Money Overweighed the Traditional Beliefs for Hunting of Chinese Pangolins in Nepal
- *Corresponding Author:
- Katuwal HB
Small Mammals Conservation and Research Foundation, Kathmandu, Nepal
E-mail: [email protected]
Received date: October 20, 2016; Accepted date: December 06, 2016; Published date: December 12, 2016
Citation: Katuwal HB, Parajuli K, Sharma S (2016) Money Overweighed the Traditional Beliefs for Hunting of Chinese Pangolins in Nepal. J Biodivers Endanger Species 4:173. doi: 10.4172/2332-2543.1000173
Copyright: © 2016 Katuwal HB, et al. This is an open-access article distributed under the terms of the Creative Commons Attribution License, which permits unrestricted use, distribution, and reproduction in any medium, provided the original author and source are credited.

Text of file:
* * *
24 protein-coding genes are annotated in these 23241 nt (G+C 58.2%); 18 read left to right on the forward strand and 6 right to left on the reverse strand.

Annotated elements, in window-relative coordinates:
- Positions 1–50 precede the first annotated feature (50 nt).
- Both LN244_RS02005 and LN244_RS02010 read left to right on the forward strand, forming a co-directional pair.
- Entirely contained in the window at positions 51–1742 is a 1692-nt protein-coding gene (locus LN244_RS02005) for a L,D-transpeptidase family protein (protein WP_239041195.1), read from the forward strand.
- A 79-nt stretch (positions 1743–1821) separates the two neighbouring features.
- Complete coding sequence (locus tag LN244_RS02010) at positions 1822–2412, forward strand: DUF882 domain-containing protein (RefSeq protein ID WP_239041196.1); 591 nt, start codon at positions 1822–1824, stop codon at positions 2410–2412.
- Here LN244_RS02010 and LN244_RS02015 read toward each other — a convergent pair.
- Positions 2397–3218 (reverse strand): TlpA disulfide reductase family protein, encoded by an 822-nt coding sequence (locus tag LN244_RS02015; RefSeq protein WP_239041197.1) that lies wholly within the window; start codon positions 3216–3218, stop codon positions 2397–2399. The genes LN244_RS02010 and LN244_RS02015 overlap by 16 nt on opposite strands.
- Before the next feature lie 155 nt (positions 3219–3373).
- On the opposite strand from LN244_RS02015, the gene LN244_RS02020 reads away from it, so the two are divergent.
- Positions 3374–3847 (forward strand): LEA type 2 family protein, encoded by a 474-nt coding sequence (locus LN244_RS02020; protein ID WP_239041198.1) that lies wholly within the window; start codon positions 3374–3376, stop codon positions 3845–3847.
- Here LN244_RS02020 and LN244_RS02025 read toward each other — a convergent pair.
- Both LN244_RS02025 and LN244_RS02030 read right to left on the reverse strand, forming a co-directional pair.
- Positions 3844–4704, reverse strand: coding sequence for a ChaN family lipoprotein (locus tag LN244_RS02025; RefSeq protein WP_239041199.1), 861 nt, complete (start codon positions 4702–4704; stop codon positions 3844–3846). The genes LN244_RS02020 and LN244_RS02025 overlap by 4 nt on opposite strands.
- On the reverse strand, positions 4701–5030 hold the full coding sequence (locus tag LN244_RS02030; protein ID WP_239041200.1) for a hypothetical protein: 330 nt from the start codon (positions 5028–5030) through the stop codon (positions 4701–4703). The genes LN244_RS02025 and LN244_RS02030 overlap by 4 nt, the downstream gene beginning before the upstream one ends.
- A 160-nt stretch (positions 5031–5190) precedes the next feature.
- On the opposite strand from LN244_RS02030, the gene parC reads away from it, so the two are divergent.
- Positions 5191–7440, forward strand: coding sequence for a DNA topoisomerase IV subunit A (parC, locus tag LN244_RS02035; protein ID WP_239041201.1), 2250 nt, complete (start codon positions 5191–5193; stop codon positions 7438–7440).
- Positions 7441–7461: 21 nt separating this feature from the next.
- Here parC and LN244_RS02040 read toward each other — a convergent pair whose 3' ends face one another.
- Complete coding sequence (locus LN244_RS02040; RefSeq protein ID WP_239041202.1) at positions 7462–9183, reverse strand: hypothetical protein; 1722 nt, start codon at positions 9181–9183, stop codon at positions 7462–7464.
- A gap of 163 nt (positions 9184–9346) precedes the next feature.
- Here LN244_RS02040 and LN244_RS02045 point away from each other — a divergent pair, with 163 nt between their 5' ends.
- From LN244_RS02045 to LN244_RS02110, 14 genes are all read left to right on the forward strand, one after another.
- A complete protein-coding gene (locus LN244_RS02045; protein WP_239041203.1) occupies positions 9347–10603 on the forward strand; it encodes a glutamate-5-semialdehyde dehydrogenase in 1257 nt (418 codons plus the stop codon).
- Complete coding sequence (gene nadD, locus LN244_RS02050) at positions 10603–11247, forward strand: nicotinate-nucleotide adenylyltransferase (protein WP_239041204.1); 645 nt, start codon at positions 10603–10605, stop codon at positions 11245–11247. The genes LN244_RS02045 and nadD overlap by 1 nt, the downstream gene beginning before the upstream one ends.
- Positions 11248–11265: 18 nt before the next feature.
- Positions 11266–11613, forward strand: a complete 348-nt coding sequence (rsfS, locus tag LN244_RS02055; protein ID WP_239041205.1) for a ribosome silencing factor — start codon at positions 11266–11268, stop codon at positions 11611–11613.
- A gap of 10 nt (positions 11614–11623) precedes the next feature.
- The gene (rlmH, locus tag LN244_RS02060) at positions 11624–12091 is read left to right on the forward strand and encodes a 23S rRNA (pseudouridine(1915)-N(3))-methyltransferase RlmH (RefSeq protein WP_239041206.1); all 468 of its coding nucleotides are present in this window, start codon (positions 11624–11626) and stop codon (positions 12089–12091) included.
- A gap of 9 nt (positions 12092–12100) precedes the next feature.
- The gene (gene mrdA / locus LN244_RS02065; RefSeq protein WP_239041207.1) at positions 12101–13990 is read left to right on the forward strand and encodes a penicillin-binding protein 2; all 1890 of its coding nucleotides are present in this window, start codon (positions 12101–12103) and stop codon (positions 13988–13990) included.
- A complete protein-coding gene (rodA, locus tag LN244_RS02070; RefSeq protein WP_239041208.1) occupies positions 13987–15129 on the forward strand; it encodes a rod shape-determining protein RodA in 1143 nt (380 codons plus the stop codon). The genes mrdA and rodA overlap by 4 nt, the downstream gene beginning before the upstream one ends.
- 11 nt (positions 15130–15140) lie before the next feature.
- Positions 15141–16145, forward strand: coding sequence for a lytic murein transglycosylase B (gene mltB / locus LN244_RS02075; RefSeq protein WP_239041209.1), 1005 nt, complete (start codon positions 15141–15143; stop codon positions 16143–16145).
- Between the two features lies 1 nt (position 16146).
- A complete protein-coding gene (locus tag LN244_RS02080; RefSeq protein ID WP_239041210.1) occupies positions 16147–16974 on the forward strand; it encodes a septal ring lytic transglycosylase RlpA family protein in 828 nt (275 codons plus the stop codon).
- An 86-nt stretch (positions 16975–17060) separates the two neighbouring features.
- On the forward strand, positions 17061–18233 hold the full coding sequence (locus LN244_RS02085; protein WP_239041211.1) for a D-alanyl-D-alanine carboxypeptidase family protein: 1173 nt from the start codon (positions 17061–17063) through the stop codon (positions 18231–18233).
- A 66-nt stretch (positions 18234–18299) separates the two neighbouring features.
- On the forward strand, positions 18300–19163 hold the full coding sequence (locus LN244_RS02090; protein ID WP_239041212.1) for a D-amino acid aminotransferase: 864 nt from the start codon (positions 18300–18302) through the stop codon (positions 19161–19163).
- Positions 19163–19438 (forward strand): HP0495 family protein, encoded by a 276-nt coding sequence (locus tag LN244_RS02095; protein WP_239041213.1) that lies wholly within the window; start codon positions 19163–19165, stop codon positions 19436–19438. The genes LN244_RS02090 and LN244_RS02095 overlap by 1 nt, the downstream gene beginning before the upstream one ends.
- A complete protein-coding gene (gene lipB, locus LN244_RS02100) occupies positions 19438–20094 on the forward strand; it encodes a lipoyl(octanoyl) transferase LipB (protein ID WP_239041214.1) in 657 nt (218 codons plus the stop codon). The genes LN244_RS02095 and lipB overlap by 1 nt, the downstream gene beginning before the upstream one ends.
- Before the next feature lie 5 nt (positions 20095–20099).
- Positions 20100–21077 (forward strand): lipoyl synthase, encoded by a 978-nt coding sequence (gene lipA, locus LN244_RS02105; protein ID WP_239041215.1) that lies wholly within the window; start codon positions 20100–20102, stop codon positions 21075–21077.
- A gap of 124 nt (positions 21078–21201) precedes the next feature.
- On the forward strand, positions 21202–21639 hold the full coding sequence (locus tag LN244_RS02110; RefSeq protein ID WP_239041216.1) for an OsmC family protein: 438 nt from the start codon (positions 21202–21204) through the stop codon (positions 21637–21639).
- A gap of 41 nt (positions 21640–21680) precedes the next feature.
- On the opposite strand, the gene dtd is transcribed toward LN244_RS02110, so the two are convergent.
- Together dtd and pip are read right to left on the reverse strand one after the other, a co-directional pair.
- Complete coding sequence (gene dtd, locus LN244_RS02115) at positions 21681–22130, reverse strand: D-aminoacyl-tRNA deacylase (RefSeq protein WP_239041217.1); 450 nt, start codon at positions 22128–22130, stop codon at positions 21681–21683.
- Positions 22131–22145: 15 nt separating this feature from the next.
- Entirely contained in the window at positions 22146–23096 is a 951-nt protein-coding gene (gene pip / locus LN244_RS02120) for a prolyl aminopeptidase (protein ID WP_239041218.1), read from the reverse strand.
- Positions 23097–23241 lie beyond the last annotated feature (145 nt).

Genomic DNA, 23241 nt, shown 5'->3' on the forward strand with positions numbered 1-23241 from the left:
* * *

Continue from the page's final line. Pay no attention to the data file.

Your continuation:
Traditional beliefs of local communities usually contribute to biodiversity conservation and management. We studied status, existing traditional beliefs, explored cause and prevailing hunting practices on Chinese pangolin (Manis pentadactyla) using semi-structured interviews in central and eastern districts of Nepal. All respondents speculated rapid decline of pangolins in last five years and most of them perceived sighting/hunting of pangolin as a bad omen in their traditions. Money is speculated as a driving force behind increasing the hunting of pangolins as most of the people have low socio-economic status. The most commonly used hunting practices is filling burrows with water and hitting on snout of pangolins when they attempt to escape from the burrow. We conclude that the high monetary value of pangolins in China has overweighed the existing traditional beliefs to increase hunting and decline of pangolin’s population. Awareness, understanding and uplifting livelihood of local communities with strong law enforcement are necessary for the conservation of pangolins in Nepal.